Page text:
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Micro-scale anaerobic digestion of point source components of organic fraction of municipal solid waste

Chanakya, HN and Sharma, Isha and Ramachandra, TV (2009) Micro-scale anaerobic digestion of point source components of organic fraction of municipal solid waste. In: Waste Management, 29 (4). pp. 1306-1312.

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The fermentation characteristics of six specific types of the organic fraction of municipal solid waste (OFMSW) were examined, with an emphasis on properties that are needed when designing plug-flow type anaerobic bioreactors. More specifically, the decomposition patterns of a vegetable (cabbage), fruits (banana and citrus peels), fresh leaf litter of bamboo and teak leaves, and paper (newsprint) waste streams as feedstocks were studied. Individual OFMSW components were placed into nylon mesh bags and subjected to various fermentation periods (solids retention time, SRT) within the inlet of a functioning plug-flow biogas fermentor. These were removed at periodic intervals, and their composition was analyzed to monitor decomposition rates and changes in chemical composition. Components like cabbage waste, banana peels, and orange peels fermented rapidly both in a plug-flow biogas reactor (PFBR) as well as under a biological methane potential (BMP) assay, while other OFMSW components (leaf litter from bamboo and teak leaves and newsprint) fermented slowly with poor process stability and moderate biodegradation. For fruit and vegetable wastes (FVW), a rapid and efficient removal of pectins is the main cause of rapid disintegration of these feedstocks, which left behind very little compost forming residues (2–5%). Teak and bamboo leaves and newsprint decomposed only to 25–50% in 30 d. These results confirm the potential for volatile fatty acids accumulation in a PFBR’s inlet and suggest a modification of the inlet zone or operation of a PFBR with the above feedstocks.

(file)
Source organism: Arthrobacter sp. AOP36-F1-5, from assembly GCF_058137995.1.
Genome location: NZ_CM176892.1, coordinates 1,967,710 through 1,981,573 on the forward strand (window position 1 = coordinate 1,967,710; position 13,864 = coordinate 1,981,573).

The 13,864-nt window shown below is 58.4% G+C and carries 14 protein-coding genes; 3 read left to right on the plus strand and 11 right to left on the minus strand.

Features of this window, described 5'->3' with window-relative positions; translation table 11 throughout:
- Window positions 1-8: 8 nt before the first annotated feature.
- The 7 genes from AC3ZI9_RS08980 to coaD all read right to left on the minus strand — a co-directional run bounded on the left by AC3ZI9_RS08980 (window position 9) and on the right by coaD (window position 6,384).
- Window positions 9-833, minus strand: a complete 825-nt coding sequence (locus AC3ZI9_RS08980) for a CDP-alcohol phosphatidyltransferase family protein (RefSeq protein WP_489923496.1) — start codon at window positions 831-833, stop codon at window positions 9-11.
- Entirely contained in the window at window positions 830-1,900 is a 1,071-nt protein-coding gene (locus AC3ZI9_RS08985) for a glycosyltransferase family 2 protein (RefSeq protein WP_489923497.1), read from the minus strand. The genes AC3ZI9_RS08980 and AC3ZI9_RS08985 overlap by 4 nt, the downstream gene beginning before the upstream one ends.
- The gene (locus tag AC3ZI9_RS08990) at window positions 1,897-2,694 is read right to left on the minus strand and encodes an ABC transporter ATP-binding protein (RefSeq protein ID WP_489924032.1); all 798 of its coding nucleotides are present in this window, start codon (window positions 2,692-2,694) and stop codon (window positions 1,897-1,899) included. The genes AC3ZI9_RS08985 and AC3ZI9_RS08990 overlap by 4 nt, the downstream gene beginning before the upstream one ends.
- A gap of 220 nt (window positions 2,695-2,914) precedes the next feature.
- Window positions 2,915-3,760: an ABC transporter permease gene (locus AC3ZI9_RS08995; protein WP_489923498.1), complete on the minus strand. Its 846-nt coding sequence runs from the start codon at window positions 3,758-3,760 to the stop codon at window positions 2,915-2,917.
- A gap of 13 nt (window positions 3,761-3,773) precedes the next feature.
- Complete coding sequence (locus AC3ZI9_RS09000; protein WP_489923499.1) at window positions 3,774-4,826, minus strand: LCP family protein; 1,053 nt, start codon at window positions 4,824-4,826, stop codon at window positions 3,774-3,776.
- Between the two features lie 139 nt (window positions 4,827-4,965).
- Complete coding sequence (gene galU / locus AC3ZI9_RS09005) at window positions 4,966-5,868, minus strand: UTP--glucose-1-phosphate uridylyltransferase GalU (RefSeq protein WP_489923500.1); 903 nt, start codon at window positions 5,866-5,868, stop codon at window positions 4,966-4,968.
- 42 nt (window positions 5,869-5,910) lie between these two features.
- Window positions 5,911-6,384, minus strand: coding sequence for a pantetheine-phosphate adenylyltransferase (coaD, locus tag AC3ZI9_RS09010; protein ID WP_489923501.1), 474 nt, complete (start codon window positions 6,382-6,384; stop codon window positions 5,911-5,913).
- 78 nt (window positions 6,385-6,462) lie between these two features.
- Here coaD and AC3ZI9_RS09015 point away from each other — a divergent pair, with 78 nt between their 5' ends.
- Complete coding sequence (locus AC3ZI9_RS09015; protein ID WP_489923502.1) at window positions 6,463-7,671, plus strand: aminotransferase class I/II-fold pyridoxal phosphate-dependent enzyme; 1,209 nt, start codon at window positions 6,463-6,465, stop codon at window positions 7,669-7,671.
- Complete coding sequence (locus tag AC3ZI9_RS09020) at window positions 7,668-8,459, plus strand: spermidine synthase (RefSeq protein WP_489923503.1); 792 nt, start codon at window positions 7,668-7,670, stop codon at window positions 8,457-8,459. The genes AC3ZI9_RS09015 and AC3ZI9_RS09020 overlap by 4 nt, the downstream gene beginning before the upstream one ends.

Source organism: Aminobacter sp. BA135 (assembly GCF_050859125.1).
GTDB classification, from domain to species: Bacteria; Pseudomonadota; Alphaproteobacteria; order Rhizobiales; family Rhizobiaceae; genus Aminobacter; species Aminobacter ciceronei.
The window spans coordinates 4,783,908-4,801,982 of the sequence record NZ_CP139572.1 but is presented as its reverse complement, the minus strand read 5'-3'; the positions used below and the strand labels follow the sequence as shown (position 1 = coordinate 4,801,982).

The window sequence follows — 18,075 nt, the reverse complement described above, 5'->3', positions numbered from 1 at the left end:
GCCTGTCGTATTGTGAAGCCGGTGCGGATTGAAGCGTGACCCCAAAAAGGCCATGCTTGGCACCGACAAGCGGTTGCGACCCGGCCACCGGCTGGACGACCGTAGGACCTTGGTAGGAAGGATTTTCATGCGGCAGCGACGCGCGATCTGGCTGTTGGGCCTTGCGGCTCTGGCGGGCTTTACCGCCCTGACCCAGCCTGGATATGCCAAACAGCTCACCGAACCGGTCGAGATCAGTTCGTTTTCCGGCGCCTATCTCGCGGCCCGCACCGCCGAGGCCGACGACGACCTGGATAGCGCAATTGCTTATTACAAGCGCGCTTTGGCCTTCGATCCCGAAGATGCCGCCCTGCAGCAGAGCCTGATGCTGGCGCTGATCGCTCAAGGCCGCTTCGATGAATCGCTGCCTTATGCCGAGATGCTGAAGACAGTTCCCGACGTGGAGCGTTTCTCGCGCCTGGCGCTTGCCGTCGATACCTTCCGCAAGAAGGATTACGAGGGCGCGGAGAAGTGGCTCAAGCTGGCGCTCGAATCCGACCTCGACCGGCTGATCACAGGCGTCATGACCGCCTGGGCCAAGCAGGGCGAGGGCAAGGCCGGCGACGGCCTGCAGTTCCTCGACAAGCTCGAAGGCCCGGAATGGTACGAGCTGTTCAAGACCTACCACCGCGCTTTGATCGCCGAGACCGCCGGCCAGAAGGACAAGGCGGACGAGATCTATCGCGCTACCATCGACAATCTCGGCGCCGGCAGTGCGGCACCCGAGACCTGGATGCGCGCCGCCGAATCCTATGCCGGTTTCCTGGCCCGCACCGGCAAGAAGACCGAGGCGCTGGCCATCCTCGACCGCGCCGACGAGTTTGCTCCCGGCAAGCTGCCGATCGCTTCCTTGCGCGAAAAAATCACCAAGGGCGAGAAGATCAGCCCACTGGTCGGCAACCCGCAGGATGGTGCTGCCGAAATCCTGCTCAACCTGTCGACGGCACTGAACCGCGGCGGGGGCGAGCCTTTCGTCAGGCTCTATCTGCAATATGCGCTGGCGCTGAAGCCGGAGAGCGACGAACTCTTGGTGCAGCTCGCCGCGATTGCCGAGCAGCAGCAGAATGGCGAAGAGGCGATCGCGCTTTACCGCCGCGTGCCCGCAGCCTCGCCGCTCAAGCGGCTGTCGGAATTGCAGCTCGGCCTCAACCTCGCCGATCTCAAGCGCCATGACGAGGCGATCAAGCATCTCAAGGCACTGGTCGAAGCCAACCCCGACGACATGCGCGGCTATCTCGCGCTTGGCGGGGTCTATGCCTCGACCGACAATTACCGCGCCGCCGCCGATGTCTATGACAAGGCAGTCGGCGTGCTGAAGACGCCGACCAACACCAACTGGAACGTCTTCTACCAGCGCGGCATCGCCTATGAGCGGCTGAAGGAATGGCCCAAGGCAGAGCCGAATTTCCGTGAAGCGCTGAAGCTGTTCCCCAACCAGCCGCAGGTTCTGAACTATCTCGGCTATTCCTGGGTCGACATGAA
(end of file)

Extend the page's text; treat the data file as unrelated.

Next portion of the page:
Item Type: Journal Article
Publication: Waste Management
Publisher: Elsevier Science
Additional Information: Copyright of this article belongs to Elsevier Science.
Department/Centre: Division of Mechanical Sciences > Centre for Sustainable Technologies (formerly ASTRA)
Division of Biological Sciences > Centre for Ecological Sciences
Date Deposited: 09 Dec 2009 11:33
Last Modified: 19 Sep 2010 05:29
URI: http://eprints.iisc.ac.in/id/eprint/19712

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